The closeness with the main character that deep POV provides is very important in very emotional scenes, such as the darkest moment, the moment where everything feels like its falling apart and then something happens and the good things happen again. Yay! But for this closeness you have to dive into your character and understand everything about them. Your character has to have objectives, both external and internal (what they say they want, and what they really want). What is your characters backstory, what happened to create the protagonist that now stands before the entrance of your first chapter? Do they harbor a secret, something haunting them from the past or maybe something small like a hidden crush on someone. What does your character fear the most in the world, the loss of a loved one, spiders, the end of the world, spiders, maybe their own demise, or spiders, but it’s up to you. Boo! Spiders! Find your characters voice, often it will be very close to yours but some adjustments must be made, one funny thing we do is try to imitate our characters in real life to find out what or how they might say something. Voice is important because that is a key component of how you get a reader to become close with your character. Find out how the backstory you set up affects your characters voice. Find your characters personality, are they jokey, bubbly, prideful, maybe depressed, find out what fits best to your story and to your liking. What is the characters main focus, what are they so set on doing that everything else seems to fall away, that Big Hero 6 scene where the main character is overcome with anger and can only focus on getting the bad guy is a great example of this.

Limit author intrusions into a story, where you pop in for a second to mention something else somewhere that is (hopefully) important to the story, but it still jerks your reader out of the story for a bit, so make sure to remain on course of the characters point of view for most of the journey. Set boundaries on filter-words, words that you don’t really need and can be removed, there are many of lists out there that you can find just by googling ‘filter words’. Kathryn told us that we shouldn’t overuse dialogue tags in conversations between characters, she said to use dialogue tags mostly for clarification on actions or tones. We’ve heard in some places as well that ‘said’ is an invisible tag, that the reader just passes over, but sometimes you can just let the conversation run clear without tags, but be sure to establish a pattern throughout it.

In some stories authors make the mistake of making their character suddenly knowledgeable on things they shouldn’t be. Be sure to show that your character is experiencing and learning everything along the way, just like your reader. Also in deep POV it doesn’t make sense for a character who knows stuff to be going over it again in his head, that information wouldn’t cross their mind because they already know it. This is the reason for lots of characters being, what are called newbie characters. Newbie characters are the people who had no idea about the world in which your story is taking place, they are very good for questions that the reader might be asking. One example of this could be Harry Potter, where he didn’t know about the wizarding world, but then he was suddenly sucked into it, just like the reader (for clarification Harry Potter is not in deep POV, but it’s still a good example). Also your character can’t see their face, they can feel their face moving around to make expressions, but they cannot see them without some kind of reflective object. Kathryn Purdie said that a character can’t see that they are blushing, but they can feel the blood flowing to their cheeks.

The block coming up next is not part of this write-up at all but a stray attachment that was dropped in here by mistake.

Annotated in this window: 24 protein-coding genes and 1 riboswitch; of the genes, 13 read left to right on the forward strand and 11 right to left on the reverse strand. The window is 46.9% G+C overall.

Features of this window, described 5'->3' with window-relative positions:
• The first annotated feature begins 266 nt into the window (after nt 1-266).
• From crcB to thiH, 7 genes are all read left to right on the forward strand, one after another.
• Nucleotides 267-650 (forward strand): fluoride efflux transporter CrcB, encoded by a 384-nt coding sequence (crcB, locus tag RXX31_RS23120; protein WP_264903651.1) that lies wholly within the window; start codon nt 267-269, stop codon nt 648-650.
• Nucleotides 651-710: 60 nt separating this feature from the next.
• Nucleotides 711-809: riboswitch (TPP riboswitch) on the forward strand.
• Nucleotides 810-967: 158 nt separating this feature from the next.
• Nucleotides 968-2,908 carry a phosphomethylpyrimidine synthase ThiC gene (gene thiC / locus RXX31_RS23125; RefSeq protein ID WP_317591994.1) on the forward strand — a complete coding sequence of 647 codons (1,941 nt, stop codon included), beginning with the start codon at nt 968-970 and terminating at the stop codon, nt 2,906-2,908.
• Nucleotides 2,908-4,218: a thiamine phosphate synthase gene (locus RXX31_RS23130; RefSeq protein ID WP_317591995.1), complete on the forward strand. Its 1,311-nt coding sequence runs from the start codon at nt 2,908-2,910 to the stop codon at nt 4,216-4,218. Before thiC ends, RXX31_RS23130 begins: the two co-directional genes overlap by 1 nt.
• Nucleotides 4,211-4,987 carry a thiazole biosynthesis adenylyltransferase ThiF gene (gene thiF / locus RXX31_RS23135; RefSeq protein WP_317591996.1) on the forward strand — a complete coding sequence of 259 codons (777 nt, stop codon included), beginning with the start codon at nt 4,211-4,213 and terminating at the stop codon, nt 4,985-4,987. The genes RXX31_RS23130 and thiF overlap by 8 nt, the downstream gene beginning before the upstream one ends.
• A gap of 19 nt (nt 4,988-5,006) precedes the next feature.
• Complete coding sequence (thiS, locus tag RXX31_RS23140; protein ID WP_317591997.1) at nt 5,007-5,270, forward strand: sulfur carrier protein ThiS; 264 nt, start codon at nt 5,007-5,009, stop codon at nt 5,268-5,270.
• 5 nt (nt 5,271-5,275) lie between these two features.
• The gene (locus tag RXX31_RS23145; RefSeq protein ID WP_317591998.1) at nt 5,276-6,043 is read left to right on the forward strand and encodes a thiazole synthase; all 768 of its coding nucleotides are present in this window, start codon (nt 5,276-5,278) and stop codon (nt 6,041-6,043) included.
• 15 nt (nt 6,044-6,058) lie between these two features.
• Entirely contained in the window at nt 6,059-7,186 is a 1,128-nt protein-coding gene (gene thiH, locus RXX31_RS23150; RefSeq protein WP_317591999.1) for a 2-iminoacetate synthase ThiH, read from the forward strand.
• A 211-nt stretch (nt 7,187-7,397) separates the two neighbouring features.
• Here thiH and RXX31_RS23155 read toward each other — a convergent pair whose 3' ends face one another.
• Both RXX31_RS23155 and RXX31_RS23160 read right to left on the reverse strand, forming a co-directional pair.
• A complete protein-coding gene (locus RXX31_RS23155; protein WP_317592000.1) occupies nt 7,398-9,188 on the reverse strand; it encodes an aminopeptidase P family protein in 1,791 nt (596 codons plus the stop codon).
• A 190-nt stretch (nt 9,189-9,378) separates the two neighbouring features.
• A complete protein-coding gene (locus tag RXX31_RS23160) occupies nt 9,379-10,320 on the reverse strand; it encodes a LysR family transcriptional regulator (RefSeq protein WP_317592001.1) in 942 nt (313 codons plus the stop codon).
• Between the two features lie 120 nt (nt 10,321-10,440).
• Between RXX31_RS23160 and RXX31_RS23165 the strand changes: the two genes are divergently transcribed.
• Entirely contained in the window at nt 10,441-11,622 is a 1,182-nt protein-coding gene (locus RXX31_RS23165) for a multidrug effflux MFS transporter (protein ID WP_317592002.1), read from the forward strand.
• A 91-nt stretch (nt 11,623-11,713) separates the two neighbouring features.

Kathryn also gave a warning about passive voice in writing, passive voice is where the character is reacting to whatever is happening around them rather than effecting what’s happening around them, that is active voice (what you want). Some signs of passive voice are be verbs, or words like am, are, is, was, were, been and being. If you find any of these words examine it more closely and find if your character needs to be more active. Also look out for vague pronouns, like, it, there or this. These pronouns need to be clarified to allow the reader to understand what is happening more fully.

And to finish off she said to not go to deep into the point of view, go deep enough for a connection, but going much deeper is not required.

Alright Writers do hope you enjoyed this article inspired by the notes we took at Teen Author Boot Camp 2019. Go to the links down below to find Kathryn Purdie and buy some of her books.

Click here to go to her website.

Click here to go to her Amazon page.